“People need dramatic examples to shake them out of apathy and I can’t do that as Bruce Wayne. As a man, I’m flesh and blood, I can be ignored, I can be destroyed; but as a symbol… as a symbol I can be incorruptible, I can be everlasting.”
A retelling of the Caped Crusader’s origin leads him right to a confrontation with one of his teachers who is trying to destroy Gotham City.
BATMAN BEGINS (2005)
Directed by Christopher Nolan
Story by David Goyer
Screenplay by Christopher Nolan and David Goyer
Eight years after George Clooney “killed the Batman franchise” with BATMAN & ROBIN, a film so campy it made the Adam West Batman show look serious, Christopher Nolan came along and gave us a grittier, more realistic Batman that eventually led to one of the greatest superhero movies of all time.
But this isn’t THE DARK KNIGHT. This is the first movie in Nolan’s trilogy. And even though EVERYONE knows the Batman’s origin, we get reminded of it here. From the murder of Thomas and Martha Wayne to Bruce’s travels to train and become a man who can exact revenge for his parents’ murder. But along the way he meets a man named Henri Ducard, a member of the League of Shadows, who trains Bruce to be more than just a man seeking revenge; he pushes Bruce to be a symbol. A guy in a six-foot bat costume who beats up criminals on the mean streets of Gotham City.
And even though Gotham City was a hole before Bruce Wayne returned, it wasn’t besieged by costumed crazies or genocidal maniacs. But that all changes here. Because Henri Ducard isn’t what he seems. He’s actually Ra’s al Ghul, the Demon’s Head, the leader of the League of Shadows. And he wants to raze Gotham City to the ground.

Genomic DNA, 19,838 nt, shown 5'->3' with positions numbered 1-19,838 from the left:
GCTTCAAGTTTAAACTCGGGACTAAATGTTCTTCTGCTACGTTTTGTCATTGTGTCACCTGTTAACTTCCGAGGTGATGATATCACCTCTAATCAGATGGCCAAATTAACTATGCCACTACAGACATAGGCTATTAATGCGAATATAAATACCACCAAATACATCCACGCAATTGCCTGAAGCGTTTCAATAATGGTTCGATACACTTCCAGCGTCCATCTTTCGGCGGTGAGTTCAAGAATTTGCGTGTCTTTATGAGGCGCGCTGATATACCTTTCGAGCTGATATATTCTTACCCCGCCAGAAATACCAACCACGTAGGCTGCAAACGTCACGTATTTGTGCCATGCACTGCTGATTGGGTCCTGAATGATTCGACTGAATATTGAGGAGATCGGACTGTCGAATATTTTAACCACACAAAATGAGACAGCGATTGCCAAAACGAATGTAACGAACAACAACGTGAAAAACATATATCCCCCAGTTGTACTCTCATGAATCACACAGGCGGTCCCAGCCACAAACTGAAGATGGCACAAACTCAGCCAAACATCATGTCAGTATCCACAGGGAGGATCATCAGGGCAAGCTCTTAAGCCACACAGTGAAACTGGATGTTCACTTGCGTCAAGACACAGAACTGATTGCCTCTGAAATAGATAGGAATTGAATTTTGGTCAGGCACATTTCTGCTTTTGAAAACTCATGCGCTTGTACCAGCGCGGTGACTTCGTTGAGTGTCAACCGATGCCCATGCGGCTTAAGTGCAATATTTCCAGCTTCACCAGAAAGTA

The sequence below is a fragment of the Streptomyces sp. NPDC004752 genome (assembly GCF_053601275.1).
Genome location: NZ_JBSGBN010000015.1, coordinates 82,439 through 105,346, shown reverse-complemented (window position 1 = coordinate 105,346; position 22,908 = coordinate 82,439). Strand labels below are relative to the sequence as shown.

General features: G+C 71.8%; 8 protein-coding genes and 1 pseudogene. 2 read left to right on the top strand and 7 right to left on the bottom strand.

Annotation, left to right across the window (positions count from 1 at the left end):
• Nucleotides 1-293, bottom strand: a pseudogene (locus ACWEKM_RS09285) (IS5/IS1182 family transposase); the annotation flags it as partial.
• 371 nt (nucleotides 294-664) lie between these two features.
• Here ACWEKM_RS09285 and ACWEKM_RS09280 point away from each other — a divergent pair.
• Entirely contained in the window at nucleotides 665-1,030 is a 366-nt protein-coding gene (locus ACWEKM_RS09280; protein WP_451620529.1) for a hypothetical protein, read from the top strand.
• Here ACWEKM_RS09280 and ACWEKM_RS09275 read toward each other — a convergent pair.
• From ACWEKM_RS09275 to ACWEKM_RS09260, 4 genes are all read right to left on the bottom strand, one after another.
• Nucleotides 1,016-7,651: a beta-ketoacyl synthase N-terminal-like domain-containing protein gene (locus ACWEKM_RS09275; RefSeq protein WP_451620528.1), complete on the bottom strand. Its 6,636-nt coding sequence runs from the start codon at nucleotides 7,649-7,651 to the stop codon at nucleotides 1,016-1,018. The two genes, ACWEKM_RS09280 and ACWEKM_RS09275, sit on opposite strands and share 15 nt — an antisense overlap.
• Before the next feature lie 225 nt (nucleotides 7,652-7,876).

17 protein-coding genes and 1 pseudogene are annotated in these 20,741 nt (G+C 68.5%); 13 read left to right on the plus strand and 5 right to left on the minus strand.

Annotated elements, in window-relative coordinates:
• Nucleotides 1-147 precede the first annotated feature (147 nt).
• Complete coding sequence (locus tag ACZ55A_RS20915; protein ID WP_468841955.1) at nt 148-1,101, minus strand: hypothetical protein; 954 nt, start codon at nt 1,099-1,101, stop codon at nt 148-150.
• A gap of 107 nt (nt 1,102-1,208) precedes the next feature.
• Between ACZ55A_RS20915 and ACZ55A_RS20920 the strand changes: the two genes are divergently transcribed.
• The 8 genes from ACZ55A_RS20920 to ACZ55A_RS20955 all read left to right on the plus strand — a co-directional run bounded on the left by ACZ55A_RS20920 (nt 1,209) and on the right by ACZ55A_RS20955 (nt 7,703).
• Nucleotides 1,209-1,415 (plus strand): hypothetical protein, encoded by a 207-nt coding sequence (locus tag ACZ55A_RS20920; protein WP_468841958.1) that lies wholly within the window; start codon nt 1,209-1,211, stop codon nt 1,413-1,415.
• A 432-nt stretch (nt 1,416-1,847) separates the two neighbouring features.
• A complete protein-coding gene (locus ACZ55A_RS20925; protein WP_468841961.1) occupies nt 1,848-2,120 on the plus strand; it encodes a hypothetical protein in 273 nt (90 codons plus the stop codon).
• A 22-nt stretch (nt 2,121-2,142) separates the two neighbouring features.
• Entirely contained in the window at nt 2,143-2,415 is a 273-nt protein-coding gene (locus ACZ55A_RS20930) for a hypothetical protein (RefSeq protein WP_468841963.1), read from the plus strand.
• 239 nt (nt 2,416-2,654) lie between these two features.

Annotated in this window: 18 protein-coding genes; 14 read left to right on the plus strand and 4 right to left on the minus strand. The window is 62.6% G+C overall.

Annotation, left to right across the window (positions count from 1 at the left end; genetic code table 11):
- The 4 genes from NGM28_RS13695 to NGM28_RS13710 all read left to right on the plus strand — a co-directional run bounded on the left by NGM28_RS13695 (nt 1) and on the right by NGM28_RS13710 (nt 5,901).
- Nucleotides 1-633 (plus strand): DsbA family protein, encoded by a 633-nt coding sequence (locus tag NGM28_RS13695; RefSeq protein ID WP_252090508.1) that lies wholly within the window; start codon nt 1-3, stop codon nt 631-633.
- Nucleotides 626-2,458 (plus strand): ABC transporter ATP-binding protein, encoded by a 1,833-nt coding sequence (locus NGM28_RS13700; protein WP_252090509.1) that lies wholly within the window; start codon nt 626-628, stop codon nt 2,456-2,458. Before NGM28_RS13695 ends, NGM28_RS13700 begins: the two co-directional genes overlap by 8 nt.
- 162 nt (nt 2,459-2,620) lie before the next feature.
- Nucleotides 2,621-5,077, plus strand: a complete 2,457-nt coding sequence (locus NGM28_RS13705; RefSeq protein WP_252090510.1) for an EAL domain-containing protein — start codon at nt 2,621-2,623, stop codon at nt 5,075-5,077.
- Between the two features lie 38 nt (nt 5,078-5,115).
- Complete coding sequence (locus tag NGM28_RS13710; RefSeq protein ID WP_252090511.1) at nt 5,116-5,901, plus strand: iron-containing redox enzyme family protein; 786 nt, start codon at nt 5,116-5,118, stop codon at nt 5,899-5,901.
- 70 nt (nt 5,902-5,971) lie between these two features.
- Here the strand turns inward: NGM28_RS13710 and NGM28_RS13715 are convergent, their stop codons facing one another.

Using Ra’s al Ghul as the first main villain for Nolan’s trilogy was an interesting choice, and probably the best decision to establish the world this Batman was in. The Demon’s Head is a terrorist, not a homicidal clown or a maniac in a green suit spouting riddles. Sure, there’s always going to be a level of the fantastic in a comic book movie, but Nolan does a great job of grounding the fantastic in a more realistic setting, giving us a very different Batman than the one movie-goers had become used to.
But still, Christian Bale’s Batman voice is ridiculous. And, if I’m going to be honest, I wasn’t a fan of the costume – at the very least, the cowl. It shaped Bale’s head poorly. But, obviously, it was a work in progress. This was his origin, after all. Though it didn’t really get better.
Bale is also flanked by a lot of great actors to get him through the film. Morgan Freeman, Michael Caine, Liam Neeson, Cillian Murphy and Rutger Hauer all carry their own weight here, making this one of the best superhero casts since SUPERMAN: THE MOVIE.
And then there’s Katie Holmes as Bruce’s childhood friend/love interest Rachel Dawes. I am admittedly a Katie Holmes fan. I think she has moments of being a great actress with a good amount of range. But here? Here she just comes off as an angrier Joey Potter, her character on DAWSON’S CREEK.
Granted, Holmes was a better choice than her replacement in THE DARK KNIGHT, Maggie Gyllenhaal, who turned the character into a stereotypical damsel in distress who relied entirely on her two big burly men to save her when danger strikes. And it got her killed. But that’s another post.
Overall, it’s a good start, giving Batman clear motivations for protecting his city while not looking completely like a sociopath who likes to beat people up. Easily the second-best flick in the Nolan Bat-verse.